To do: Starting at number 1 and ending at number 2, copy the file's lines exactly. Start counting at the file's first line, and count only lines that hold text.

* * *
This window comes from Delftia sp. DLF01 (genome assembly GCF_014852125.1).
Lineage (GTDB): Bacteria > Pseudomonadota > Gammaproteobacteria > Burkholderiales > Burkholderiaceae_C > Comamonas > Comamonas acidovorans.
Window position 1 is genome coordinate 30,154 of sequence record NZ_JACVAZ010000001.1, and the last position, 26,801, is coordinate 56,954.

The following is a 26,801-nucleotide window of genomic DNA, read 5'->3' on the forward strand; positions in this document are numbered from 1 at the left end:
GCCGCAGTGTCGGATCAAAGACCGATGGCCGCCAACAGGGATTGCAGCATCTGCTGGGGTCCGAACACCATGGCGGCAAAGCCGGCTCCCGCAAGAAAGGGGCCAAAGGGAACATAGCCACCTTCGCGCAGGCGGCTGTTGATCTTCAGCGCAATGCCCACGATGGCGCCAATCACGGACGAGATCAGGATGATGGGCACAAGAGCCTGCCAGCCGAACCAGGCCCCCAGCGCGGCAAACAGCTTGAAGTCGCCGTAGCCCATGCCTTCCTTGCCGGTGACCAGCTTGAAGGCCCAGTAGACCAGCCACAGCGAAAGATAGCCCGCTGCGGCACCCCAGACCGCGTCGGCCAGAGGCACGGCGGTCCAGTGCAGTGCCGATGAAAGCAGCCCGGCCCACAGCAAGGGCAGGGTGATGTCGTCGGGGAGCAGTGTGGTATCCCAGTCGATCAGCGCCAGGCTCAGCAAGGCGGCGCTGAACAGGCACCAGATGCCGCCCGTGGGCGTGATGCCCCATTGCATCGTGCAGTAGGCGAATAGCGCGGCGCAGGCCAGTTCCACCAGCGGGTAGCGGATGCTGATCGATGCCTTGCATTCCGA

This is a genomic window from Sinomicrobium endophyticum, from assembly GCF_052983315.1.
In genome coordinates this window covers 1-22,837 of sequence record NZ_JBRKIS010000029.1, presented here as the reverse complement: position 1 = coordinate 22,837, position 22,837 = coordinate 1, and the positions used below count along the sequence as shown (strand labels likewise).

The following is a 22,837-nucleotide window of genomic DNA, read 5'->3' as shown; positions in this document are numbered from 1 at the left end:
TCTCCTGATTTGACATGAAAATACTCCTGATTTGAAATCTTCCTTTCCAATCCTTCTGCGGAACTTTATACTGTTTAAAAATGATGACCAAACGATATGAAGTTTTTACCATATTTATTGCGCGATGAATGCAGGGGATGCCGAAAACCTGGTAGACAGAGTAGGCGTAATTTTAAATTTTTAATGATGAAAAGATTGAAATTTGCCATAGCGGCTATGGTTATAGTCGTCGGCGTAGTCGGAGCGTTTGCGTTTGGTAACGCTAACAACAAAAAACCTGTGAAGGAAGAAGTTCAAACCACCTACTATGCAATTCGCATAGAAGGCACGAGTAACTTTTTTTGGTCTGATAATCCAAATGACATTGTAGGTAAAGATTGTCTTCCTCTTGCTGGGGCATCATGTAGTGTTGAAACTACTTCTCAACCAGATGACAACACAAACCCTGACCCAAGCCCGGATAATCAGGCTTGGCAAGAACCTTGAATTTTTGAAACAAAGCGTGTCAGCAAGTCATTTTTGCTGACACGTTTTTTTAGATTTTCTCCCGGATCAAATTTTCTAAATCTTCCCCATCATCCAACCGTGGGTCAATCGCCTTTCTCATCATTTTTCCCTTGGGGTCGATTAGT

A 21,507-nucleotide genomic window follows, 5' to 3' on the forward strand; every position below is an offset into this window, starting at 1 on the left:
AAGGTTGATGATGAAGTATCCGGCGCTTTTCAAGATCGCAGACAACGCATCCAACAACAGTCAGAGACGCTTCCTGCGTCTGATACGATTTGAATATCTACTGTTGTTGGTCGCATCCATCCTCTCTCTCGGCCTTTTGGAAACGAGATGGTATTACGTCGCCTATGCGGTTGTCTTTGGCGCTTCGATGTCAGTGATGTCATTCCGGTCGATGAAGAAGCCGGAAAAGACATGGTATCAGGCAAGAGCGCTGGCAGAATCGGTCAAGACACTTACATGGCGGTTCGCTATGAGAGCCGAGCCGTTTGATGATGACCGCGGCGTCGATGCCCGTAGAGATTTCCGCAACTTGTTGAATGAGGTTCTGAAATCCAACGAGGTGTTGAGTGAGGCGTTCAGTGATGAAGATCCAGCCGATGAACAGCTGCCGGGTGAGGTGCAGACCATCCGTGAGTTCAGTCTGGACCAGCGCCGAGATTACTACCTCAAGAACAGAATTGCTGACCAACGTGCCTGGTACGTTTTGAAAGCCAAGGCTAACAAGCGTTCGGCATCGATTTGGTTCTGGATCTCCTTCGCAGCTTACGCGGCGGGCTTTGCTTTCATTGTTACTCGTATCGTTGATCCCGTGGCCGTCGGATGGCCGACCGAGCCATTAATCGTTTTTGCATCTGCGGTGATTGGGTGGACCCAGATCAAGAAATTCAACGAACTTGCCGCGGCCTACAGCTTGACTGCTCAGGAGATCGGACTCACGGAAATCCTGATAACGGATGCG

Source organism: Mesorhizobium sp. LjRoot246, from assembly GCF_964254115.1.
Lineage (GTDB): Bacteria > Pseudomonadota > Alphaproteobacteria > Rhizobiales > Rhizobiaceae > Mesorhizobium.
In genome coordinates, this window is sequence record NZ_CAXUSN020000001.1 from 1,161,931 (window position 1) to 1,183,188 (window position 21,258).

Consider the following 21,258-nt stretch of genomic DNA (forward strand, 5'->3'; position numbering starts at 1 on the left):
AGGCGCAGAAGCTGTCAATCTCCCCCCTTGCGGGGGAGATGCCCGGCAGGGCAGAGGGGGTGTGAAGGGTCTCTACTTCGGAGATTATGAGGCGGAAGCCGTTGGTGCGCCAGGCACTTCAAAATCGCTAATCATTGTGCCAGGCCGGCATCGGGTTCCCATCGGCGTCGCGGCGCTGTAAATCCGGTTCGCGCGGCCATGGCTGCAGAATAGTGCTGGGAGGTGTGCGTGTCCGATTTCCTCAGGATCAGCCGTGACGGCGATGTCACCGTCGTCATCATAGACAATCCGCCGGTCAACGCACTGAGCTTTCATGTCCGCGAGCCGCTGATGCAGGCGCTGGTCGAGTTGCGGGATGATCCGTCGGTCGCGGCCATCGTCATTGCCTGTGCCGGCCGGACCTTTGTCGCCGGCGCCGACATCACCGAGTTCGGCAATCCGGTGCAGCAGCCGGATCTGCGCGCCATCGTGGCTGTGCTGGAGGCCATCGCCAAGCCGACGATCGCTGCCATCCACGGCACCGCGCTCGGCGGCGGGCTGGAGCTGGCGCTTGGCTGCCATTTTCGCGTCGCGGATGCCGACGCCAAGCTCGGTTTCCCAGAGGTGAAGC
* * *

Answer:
This window comes from Delftia sp. DLF01 (genome assembly GCF_014852125.1).
Lineage (GTDB): Bacteria > Pseudomonadota > Gammaproteobacteria > Burkholderiales > Burkholderiaceae_C > Comamonas > Comamonas acidovorans.